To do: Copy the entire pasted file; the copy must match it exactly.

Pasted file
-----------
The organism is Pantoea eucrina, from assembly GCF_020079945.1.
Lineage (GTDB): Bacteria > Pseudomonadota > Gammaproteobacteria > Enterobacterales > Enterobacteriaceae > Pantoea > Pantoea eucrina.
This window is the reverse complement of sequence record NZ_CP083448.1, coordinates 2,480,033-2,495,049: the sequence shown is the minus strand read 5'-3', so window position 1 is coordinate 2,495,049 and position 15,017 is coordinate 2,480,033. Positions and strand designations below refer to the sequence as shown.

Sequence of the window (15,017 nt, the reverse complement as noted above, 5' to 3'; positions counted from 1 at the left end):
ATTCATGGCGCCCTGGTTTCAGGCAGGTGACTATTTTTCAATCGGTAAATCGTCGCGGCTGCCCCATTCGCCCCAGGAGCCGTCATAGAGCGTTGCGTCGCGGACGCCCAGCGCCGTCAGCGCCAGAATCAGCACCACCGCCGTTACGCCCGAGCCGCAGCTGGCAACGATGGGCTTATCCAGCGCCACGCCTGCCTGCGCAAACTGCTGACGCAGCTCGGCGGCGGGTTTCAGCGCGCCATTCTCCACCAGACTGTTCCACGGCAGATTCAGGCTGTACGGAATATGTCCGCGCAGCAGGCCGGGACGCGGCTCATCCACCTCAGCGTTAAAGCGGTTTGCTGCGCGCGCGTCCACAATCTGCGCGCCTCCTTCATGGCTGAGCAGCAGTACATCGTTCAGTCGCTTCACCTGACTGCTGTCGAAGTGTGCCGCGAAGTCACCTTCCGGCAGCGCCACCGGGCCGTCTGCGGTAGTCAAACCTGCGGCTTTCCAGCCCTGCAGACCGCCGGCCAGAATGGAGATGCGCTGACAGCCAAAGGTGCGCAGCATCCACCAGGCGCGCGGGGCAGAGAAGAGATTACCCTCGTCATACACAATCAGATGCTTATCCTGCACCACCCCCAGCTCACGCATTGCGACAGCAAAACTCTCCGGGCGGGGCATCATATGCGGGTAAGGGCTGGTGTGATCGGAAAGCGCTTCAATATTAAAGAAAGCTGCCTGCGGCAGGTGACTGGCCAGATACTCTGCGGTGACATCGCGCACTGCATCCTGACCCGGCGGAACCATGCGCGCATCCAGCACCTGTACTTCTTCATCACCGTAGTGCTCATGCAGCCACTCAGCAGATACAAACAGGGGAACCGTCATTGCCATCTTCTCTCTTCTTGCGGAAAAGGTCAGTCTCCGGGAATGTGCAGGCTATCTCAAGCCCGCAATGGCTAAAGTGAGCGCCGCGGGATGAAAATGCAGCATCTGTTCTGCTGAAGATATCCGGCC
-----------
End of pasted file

The organism is Pantoea eucrina, from assembly GCF_020079945.1.
Lineage (GTDB): Bacteria > Pseudomonadota > Gammaproteobacteria > Enterobacterales > Enterobacteriaceae > Pantoea > Pantoea eucrina.
This window is the reverse complement of sequence record NZ_CP083448.1, coordinates 2,480,033-2,495,049: the sequence shown is the minus strand read 5'-3', so window position 1 is coordinate 2,495,049 and position 15,017 is coordinate 2,480,033. Positions and strand designations below refer to the sequence as shown.

Sequence of the window (15,017 nt, the reverse complement as noted above, 5' to 3'; positions counted from 1 at the left end):
ATTCATGGCGCCCTGGTTTCAGGCAGGTGACTATTTTTCAATCGGTAAATCGTCGCGGCTGCCCCATTCGCCCCAGGAGCCGTCATAGAGCGTTGCGTCGCGGACGCCCAGCGCCGTCAGCGCCAGAATCAGCACCACCGCCGTTACGCCCGAGCCGCAGCTGGCAACGATGGGCTTATCCAGCGCCACGCCTGCCTGCGCAAACTGCTGACGCAGCTCGGCGGCGGGTTTCAGCGCGCCATTCTCCACCAGACTGTTCCACGGCAGATTCAGGCTGTACGGAATATGTCCGCGCAGCAGGCCGGGACGCGGCTCATCCACCTCAGCGTTAAAGCGGTTTGCTGCGCGCGCGTCCACAATCTGCGCGCCTCCTTCATGGCTGAGCAGCAGTACATCGTTCAGTCGCTTCACCTGACTGCTGTCGAAGTGTGCCGCGAAGTCACCTTCCGGCAGCGCCACCGGGCCGTCTGCGGTAGTCAAACCTGCGGCTTTCCAGCCCTGCAGACCGCCGGCCAGAATGGAGATGCGCTGACAGCCAAAGGTGCGCAGCATCCACCAGGCGCGCGGGGCAGAGAAGAGATTACCCTCGTCATACACAATCAGATGCTTATCCTGCACCACCCCCAGCTCACGCATTGCGACAGCAAAACTCTCCGGGCGGGGCATCATATGCGGGTAAGGGCTGGTGTGATCGGAAAGCGCTTCAATATTAAAGAAAGCTGCCTGCGGCAGGTGACTGGCCAGATACTCTGCGGTGACATCGCGCACTGCATCCTGACCCGGCGGAACCATGCGCGCATCCAGCACCTGTACTTCTTCATCACCGTAGTGCTCATGCAGCCACTCAGCAGATACAAACAGGGGAACCGTCATTGCCATCTTCTCTCTTCTTGCGGAAAAGGTCAGTCTCCGGGAATGTGCAGGCTATCTCAAGCCCGCAATGGCTAAAGTGAGCGCCGCGGGATGAAAATGCAGCATCTGTTCTGCTGAAGATATCCGGCC